[357-57-3]  · C23H26N2O4  · Brucine  · (MW 394.47)

(reagent for the resolution of acids, alcohols, and other neutral compounds1)

Physical Data: colorless needles (acetone/water) mp 178 °C; [a]D -79.3° (c 1.3, EtOH).

Solubility: very sol methanol, ethanol, and chloroform; mod sol ethyl acetate or benzene.

Form Supplied in: colorless needles or plates. The free base, which is available from multiple commercial sources, is usually hydrated. Dihydrated and tetrahydrated forms have been characterized. Anhydrous brucine can be obtained by heating at 100-120 °C in vacuo for 24 h. The hydrated forms can be used for most applications.

Purification: the commercial reagent is often used without further purification. However, the reagent can be purified by recrystallization from ethanol/water (1:1).2 Recovered reagent3 should be purified before reuse.

Handling, Storage, and Precautions: EXTREMELY POISONOUS. Oral LD50 in rats is 1 mg kg-1. Handle in well-ventilated hood only.


The alkaloid brucine has been a key resolving agent for over a century, in spite of its highly toxic nature. The group of chiral bases represented primarily by brucine, its homolog strychnine, and the cinchona alkaloids quinine, quinidine, cinchonidine, and cinchonine, has been extremely useful for the resolution of all types of acids.1 No empirical rules have emerged from all of this work to help in predicting the optimal resolving agent for a given type of acid. Acid resolution is still primarily an empirical process that requires the evaluation of several diastereomeric salts. An inherent limitation to the use of alkaloids as resolving agents for acids is the availability of only one antipode, which sometimes allows the practical isolation of only one of the acid enantiomers in a pure form. Nevertheless, there are reports of resolutions with brucine that are so efficient that the less crystalline enantiomer can be isolated directly from the mother liquors (see below for examples). In other cases, pairs of pseudoenantiomeric cinchona alkaloids (i.e. quinine and quinidine, cinchonine and cinchonidine), or brucine and another alkaloid, display opposite selectivities for the enantiomers of a racemic acid (see below).1a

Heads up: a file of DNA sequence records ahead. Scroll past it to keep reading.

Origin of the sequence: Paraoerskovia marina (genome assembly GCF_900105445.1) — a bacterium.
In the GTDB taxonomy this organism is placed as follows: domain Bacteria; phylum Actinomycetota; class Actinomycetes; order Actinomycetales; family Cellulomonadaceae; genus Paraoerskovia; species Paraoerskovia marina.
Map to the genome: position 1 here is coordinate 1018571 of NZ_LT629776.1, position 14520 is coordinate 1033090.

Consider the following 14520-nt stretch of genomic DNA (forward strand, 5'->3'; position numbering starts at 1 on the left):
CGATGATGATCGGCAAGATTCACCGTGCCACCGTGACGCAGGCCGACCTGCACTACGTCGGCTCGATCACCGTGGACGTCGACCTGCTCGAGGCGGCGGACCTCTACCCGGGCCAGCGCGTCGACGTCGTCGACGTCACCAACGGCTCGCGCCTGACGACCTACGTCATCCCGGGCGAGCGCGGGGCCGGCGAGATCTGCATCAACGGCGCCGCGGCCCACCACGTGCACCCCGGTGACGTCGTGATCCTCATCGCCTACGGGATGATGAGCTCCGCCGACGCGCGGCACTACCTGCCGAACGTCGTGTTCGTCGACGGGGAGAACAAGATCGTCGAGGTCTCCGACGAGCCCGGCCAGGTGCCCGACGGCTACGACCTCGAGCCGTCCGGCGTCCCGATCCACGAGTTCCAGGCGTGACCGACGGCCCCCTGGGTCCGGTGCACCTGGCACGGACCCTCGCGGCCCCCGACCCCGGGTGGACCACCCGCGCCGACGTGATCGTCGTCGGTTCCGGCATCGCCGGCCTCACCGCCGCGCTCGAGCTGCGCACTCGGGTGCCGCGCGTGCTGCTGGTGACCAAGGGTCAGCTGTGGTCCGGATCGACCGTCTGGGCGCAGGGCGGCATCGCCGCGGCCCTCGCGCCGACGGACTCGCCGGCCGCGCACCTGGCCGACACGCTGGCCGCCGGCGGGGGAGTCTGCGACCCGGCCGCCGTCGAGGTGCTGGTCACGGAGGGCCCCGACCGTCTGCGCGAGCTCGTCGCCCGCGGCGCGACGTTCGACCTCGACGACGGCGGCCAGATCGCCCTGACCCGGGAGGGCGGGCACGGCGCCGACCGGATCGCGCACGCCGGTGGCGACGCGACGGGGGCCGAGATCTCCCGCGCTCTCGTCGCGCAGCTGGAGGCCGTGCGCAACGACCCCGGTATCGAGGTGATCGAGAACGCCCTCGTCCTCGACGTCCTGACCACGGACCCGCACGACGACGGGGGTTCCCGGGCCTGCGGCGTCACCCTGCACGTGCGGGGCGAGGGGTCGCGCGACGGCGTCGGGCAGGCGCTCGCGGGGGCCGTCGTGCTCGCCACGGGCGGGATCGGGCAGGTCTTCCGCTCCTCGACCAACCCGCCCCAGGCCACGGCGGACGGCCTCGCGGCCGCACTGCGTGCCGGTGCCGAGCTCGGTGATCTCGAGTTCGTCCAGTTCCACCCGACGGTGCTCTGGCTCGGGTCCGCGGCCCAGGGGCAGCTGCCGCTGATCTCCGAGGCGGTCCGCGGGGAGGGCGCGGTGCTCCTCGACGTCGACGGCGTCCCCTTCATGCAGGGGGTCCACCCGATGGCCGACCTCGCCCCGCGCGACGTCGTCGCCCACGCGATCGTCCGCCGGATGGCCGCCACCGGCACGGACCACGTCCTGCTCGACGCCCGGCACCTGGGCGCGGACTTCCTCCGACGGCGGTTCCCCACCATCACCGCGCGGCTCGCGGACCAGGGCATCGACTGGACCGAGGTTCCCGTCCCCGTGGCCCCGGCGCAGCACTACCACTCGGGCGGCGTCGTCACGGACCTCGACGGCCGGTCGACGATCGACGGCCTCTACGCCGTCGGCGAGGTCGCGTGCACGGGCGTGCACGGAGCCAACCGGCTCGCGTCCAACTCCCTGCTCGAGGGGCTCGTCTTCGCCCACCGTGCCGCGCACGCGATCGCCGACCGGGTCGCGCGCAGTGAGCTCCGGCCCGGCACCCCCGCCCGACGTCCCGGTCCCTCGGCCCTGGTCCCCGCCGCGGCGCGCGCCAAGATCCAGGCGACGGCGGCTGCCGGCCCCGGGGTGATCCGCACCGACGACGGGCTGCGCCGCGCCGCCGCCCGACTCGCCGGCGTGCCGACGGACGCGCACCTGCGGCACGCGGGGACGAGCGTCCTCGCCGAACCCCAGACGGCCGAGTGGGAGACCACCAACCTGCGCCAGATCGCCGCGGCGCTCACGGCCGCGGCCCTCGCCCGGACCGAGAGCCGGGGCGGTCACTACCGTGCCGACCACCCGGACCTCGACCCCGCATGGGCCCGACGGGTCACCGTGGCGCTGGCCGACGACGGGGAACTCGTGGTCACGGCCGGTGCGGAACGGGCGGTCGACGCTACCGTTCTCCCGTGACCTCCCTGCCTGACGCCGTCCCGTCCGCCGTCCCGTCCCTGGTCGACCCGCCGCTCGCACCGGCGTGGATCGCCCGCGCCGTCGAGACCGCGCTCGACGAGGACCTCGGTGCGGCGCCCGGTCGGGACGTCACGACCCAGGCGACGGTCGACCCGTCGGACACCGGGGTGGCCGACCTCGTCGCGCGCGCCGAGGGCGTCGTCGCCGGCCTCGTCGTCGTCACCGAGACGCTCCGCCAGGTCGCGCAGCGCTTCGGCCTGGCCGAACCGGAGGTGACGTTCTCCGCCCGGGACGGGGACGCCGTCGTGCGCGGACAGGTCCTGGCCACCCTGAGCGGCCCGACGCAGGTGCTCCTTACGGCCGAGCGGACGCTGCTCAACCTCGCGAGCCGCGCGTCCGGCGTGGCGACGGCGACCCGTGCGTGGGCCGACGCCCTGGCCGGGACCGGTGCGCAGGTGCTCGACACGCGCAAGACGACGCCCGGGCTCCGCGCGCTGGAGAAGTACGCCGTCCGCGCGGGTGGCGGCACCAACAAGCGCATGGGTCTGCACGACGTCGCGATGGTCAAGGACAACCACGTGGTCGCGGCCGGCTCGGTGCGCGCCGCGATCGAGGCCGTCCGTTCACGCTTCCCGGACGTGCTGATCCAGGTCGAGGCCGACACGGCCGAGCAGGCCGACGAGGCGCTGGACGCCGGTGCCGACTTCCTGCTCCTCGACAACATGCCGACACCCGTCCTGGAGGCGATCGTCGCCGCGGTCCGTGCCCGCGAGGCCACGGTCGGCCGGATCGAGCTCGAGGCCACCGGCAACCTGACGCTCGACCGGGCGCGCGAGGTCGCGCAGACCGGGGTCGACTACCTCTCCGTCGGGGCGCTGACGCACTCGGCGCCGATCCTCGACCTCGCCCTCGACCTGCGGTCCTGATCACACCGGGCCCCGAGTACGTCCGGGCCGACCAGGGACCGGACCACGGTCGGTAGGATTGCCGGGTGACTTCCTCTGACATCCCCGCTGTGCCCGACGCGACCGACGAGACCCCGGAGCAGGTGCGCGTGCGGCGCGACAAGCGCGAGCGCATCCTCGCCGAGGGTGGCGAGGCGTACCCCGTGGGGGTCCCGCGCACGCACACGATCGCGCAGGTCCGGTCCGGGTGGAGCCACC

Resolution of Acids.

The number of acids resolved with brucine is too large to attempt to list even a small portion of them in this synopsis. An excellent tabulation of all published resolutions with brucine up to 1972 is available.1a Only a few representative examples will be described here (eqs 1-4).4-9 In all these cases, the resolved acids were obtained in high yield and with almost absolute enantiomeric purity. The solvents most frequently used for brucine resolutions are acetone and alcohol solvents. However, water, hexane, and others have also been used as cosolvents.

Additional types of carboxylic acids that have been successfully resolved with brucine are represented by structures (1)-(5).10-14